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Tuesday, October 9, 2012

0 BREAKING NEWS: SC stops cybercrime law

SC issues TRO on new cyber law
MANILA, Philippines - The Supreme Court on Tuesday issued a temporary restraining order (TRO) on the implementation of the Cybercrime Prevention Act.

The SC magistrated unanimously voted for the issuance of the TRO.

Fifteen petitions have been filed before the Supreme Court questioning the constitutiionality of the new cyber law, which President Benigno Aquino III signed last September 12.

The TRO's issuance came as the Department of Justice (DOJ) was holding a cybercrime forum in its office in Manila.

At the forum, DOJ Assistant Secretary Geronimo Sy said that the law will not target bloggers and social media users. He said what the law is seeking to after are the "most pernicious" crimes.

Sy also said that the DOJ is uninterested in personal communications among social media users, belying claims that the law would hamper free speech on the internet.

He added that the DOJ would not allow any politician to use the law to get back at his critics.

Fifteen petitions seeking the declaration of the law as unconstitutional and illegal have been filed before the Supreme Court.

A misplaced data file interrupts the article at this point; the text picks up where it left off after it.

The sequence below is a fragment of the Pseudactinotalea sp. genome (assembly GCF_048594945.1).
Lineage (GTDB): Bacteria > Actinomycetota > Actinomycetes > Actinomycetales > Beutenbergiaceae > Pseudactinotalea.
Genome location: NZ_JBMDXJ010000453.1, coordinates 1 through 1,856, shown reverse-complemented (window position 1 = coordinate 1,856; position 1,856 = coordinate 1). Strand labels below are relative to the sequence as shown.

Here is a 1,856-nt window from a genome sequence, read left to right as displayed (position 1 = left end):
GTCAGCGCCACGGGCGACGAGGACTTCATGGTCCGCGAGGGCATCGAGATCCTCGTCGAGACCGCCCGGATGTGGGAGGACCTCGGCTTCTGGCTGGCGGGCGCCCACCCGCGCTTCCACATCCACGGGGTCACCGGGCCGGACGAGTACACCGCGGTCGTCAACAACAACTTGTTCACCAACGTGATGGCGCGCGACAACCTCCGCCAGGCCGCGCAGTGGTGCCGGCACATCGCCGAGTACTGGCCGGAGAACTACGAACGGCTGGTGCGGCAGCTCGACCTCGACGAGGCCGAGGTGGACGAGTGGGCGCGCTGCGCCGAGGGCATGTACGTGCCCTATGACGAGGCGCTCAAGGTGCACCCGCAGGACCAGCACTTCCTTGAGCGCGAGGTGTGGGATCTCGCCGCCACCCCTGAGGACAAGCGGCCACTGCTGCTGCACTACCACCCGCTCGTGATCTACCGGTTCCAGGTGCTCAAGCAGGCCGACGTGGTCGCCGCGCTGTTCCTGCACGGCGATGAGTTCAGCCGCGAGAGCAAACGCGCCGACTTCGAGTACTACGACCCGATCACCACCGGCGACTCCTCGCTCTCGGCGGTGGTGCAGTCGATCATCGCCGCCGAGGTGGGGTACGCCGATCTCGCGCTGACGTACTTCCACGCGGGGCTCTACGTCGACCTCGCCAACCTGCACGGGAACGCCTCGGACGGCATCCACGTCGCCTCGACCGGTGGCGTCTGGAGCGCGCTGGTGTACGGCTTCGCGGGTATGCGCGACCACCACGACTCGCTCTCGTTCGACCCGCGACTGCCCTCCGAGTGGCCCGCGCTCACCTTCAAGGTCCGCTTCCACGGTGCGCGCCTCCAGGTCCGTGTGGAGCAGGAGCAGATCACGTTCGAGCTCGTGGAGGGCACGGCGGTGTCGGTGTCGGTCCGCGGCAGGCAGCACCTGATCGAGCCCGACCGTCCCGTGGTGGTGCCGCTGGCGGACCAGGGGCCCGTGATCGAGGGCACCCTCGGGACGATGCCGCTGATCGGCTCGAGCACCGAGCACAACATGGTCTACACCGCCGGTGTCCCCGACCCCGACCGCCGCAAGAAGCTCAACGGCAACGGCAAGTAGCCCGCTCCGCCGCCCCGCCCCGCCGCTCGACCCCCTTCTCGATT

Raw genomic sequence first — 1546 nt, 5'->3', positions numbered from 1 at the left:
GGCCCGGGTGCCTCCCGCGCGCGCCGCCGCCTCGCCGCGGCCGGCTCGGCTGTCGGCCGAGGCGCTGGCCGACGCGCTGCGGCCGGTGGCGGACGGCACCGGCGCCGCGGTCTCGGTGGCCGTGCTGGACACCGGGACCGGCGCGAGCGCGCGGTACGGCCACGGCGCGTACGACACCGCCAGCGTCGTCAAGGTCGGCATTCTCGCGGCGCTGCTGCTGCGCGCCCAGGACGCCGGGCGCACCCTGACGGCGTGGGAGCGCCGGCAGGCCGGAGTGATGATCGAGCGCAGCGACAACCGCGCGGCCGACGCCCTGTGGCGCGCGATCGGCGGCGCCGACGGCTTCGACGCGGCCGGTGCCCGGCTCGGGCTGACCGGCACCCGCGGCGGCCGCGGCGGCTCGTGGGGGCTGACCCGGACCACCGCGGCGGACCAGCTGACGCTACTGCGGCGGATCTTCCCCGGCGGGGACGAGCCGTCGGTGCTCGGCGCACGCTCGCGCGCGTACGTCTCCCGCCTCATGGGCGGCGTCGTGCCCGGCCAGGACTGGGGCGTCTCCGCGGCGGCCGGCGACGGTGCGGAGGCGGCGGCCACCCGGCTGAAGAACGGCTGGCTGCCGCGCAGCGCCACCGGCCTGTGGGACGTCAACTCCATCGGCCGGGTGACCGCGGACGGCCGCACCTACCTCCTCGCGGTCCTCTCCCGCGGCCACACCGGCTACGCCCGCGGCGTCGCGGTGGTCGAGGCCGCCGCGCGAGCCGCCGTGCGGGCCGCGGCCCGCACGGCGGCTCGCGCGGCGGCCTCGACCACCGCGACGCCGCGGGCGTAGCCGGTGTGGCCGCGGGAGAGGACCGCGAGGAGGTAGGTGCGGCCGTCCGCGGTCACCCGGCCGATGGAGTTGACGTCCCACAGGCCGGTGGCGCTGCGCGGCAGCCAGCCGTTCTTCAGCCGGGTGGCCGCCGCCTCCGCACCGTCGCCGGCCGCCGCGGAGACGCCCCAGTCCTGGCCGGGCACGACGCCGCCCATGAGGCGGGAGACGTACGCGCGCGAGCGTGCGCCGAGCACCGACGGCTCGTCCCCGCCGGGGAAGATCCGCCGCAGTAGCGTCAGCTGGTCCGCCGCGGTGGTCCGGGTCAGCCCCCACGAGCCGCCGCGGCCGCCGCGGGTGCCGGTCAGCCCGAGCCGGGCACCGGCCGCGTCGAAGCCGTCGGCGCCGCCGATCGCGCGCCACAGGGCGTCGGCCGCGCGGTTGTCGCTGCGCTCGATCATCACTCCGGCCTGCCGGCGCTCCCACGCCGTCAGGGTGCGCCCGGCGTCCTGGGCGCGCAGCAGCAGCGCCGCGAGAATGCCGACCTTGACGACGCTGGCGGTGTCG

First cyber case

Sy said that the first case filed before the DOJ under the new law involves the sex video of a 17-year-old girl, who was first abused when she was 15.

"The video is all over the internet. The permanence is there. She can no longer face anyone. Can we stop the videos? No. What we can do is to provide counselling to the woman, change her identity and to have her relocated. This case validated 10 years of work of frustration. So long as we can help one Filipino and one vulnerable [person, this is worth it]," Sy said.

Meanwhile, Sen. Miriam Defensor-Santiago, in a statement posted in her website, said she predicts that the SC will "strike down Cybercrime Act as unconstitutional."

"In my humble opinion, the law as presently worded is unconstitutional.

"The Cybercrime Act is a law that dangerously limits the growth of the marketplace of ideas. Therefore, it is presumed to be unconstitutional. But in addition, the law is unconstitutional, because it uses language that is overbroad, and language that is too vague. In other words, it violates the overbreadth doctrine and the void for vagueness doctrine in constitutional law," she added.

f1rstpective
LET US NOT FORGET that TROs are short-term temporary injunctions. Huwag masyadong kampante. Stay vigilant. =)

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#NoToCybercrimeLaw

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